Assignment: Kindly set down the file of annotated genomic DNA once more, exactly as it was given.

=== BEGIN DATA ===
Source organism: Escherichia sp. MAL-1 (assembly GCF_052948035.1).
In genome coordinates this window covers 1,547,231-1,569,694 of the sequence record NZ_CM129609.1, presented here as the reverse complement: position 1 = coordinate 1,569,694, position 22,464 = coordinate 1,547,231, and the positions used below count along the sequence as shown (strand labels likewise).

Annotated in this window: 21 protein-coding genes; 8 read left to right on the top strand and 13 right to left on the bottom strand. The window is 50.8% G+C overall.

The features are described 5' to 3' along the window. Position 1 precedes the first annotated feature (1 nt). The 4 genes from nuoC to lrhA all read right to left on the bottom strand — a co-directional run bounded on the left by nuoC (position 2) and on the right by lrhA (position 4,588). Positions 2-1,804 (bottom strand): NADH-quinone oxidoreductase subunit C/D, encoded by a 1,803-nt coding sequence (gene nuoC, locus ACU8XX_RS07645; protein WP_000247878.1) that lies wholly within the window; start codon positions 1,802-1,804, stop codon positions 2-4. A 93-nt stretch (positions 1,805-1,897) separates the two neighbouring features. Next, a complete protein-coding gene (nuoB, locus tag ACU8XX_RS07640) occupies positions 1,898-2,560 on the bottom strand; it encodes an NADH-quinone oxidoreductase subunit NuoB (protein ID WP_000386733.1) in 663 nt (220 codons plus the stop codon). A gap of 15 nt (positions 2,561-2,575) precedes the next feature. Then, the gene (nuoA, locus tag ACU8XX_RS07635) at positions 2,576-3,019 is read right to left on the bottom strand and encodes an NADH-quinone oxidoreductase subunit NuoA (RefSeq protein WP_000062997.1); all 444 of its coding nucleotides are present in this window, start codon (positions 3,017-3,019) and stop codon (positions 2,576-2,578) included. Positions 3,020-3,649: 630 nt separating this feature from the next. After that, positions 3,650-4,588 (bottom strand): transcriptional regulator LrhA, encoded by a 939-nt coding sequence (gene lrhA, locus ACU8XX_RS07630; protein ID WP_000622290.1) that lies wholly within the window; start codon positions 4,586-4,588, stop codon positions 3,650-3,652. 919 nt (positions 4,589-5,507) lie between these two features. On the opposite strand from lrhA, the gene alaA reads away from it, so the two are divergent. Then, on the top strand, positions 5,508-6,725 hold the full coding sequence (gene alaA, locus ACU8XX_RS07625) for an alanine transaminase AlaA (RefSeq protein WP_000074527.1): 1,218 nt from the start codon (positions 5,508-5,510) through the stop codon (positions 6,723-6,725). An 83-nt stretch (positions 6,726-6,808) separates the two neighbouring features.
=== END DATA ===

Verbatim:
Source organism: Escherichia sp. MAL-1 (assembly GCF_052948035.1).
In genome coordinates this window covers 1,547,231-1,569,694 of the sequence record NZ_CM129609.1, presented here as the reverse complement: position 1 = coordinate 1,569,694, position 22,464 = coordinate 1,547,231, and the positions used below count along the sequence as shown (strand labels likewise).

Annotated in this window: 21 protein-coding genes; 8 read left to right on the top strand and 13 right to left on the bottom strand. The window is 50.8% G+C overall.

The features are described 5' to 3' along the window. Position 1 precedes the first annotated feature (1 nt). The 4 genes from nuoC to lrhA all read right to left on the bottom strand — a co-directional run bounded on the left by nuoC (position 2) and on the right by lrhA (position 4,588). Positions 2-1,804 (bottom strand): NADH-quinone oxidoreductase subunit C/D, encoded by a 1,803-nt coding sequence (gene nuoC, locus ACU8XX_RS07645; protein WP_000247878.1) that lies wholly within the window; start codon positions 1,802-1,804, stop codon positions 2-4. A 93-nt stretch (positions 1,805-1,897) separates the two neighbouring features. Next, a complete protein-coding gene (nuoB, locus tag ACU8XX_RS07640) occupies positions 1,898-2,560 on the bottom strand; it encodes an NADH-quinone oxidoreductase subunit NuoB (protein ID WP_000386733.1) in 663 nt (220 codons plus the stop codon). A gap of 15 nt (positions 2,561-2,575) precedes the next feature. Then, the gene (nuoA, locus tag ACU8XX_RS07635) at positions 2,576-3,019 is read right to left on the bottom strand and encodes an NADH-quinone oxidoreductase subunit NuoA (RefSeq protein WP_000062997.1); all 444 of its coding nucleotides are present in this window, start codon (positions 3,017-3,019) and stop codon (positions 2,576-2,578) included. Positions 3,020-3,649: 630 nt separating this feature from the next. After that, positions 3,650-4,588 (bottom strand): transcriptional regulator LrhA, encoded by a 939-nt coding sequence (gene lrhA, locus ACU8XX_RS07630; protein ID WP_000622290.1) that lies wholly within the window; start codon positions 4,586-4,588, stop codon positions 3,650-3,652. 919 nt (positions 4,589-5,507) lie between these two features. On the opposite strand from lrhA, the gene alaA reads away from it, so the two are divergent. Then, on the top strand, positions 5,508-6,725 hold the full coding sequence (gene alaA, locus ACU8XX_RS07625) for an alanine transaminase AlaA (RefSeq protein WP_000074527.1): 1,218 nt from the start codon (positions 5,508-5,510) through the stop codon (positions 6,723-6,725). An 83-nt stretch (positions 6,726-6,808) separates the two neighbouring features.